DVD: FLicKeR (2008)

July 28, 2015 | By


FLicKeRFilm: Very Good

Transfer:  Very Good

Extras: n/a

Label:  Alive Mind

Region: 0 (NSTC)

Released:  July 14, 2009

Genre:  Documentary

Synopsis: Slightly stream of consciousness documentary on Brion Gysin and his Dreamachine device, beloved by several artists for its non-narcotic trippy effects on the conscious human brain.

Special Features:  (none)




Based on the book by John Geiger, Nik Sheehan’s documentary presents a pretty thorough examination of inventor Brion Gysin and his trippy gizmo, the dreamachine, a perforated spinning cylinder with an internal light bulb that mimics the fluctuating sine wave which supposedly induces a dream-like state when one leans towards the device with closed eyes.

The gizmo was actually a kind of co-production between Gysin and poet William S. Burroughs, and its cult and mystical nature attracted an array of writers, poets, singers, and filmmakers who used its steady flickering to drift into a relaxed state, conjure surreal imagery, and transfer their interpretation of its  amber-hued, pulsing light globs into words, dance, audio recordings with verbal quirks, and short experimental films.
Among the cast of delighted present day and former users are Kenneth Anger, Marcus Boon, Marianne Faithfull, Iggy Pop, Floria Sigismondi, DJ Spooky, and Genesis P-Orridge, the latter often acting as a guide and arbiter of the device’s history, usage, and impact.
Sheehan’s directorial style is experimental yet fluid, anchored to solid interview segments and a great variety of archival stills and film. The director often transports a dreamachine across the globe for his interview subjects to interact with, like Iggy Pop, who’s later seen rolling out a machine during a live performance.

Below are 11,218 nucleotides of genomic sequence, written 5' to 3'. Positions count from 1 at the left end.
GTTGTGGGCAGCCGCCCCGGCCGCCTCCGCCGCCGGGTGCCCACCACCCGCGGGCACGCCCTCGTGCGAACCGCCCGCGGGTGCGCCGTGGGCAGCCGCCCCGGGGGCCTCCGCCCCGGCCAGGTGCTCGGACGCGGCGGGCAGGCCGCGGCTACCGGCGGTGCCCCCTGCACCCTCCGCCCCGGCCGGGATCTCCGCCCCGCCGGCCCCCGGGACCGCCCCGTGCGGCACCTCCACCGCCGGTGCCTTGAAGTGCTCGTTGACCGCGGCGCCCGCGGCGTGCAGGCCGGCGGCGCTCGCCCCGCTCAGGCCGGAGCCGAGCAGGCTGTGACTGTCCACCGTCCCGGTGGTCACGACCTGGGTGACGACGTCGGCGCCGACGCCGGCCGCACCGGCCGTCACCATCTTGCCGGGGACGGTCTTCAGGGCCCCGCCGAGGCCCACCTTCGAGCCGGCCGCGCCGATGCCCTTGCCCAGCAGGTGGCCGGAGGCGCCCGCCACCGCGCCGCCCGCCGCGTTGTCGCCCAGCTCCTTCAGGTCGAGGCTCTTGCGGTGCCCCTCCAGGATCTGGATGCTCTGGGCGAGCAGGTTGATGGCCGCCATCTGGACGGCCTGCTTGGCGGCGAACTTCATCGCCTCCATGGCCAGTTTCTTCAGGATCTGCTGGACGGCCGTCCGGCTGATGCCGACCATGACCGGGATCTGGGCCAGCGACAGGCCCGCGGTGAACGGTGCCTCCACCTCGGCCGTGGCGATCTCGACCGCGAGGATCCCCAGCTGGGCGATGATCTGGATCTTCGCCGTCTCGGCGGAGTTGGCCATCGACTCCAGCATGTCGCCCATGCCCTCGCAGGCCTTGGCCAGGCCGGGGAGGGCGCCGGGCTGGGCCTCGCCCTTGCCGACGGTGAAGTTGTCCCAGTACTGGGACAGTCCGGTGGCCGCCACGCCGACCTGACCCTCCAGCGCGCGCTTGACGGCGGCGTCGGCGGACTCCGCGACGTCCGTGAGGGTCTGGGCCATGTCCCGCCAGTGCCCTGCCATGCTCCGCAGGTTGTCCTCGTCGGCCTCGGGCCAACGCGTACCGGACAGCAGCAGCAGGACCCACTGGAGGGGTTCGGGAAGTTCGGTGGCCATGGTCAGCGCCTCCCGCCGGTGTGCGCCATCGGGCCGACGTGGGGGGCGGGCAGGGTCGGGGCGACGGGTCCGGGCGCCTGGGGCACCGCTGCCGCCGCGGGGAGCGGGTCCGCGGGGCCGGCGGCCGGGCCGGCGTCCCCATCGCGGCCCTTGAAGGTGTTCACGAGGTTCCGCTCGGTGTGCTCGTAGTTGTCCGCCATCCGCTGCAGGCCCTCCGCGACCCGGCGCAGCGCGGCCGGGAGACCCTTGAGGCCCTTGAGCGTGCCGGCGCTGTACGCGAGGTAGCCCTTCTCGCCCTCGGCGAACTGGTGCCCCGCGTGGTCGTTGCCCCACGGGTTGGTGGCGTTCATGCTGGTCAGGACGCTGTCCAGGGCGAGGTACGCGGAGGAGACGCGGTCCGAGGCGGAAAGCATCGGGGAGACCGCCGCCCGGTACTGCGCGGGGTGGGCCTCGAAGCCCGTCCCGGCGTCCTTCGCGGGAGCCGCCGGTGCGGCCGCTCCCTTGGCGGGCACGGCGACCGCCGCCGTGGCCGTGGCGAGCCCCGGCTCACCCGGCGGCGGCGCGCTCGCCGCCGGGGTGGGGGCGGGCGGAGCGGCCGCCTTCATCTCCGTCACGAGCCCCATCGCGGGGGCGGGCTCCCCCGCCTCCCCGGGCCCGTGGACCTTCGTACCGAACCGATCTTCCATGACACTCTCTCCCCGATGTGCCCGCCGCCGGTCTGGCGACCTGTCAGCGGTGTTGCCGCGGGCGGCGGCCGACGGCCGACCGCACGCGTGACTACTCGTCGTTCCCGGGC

Gysin gets as much attention as the device, which is important, as Sheehan is determined to expose the inventiveness and playfulness of the otherwise irritable and self-destructive Gysin through his poetry, audio recordings, roller-paintings, films, and comments from friends, associates, and critics.
The documentary may be ostensibly about the dreamachine, but after the End Credits (with great closing music by Twelfth Root / Edmund Eagan) have rolled, most viewers should be intrigued by Gysin’s other work (if not some rare shorts featuring William S. Burroughs), and perhaps explore available archival material, thereby ensuring the artist isn’t overshadowed by his cult invention.
Alive Mind’s bare bones DVD features a decent full screen transfer of this NFB-produced doc, a film’s that’s vastly superior to John Aes-Nihil’s William S. Burroughs in the Dreamachine (2015), which covers similar territory from the latter’s involvement.



© 2015 Mark R. Hasan



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Category: Blu-ray / DVD Film Review

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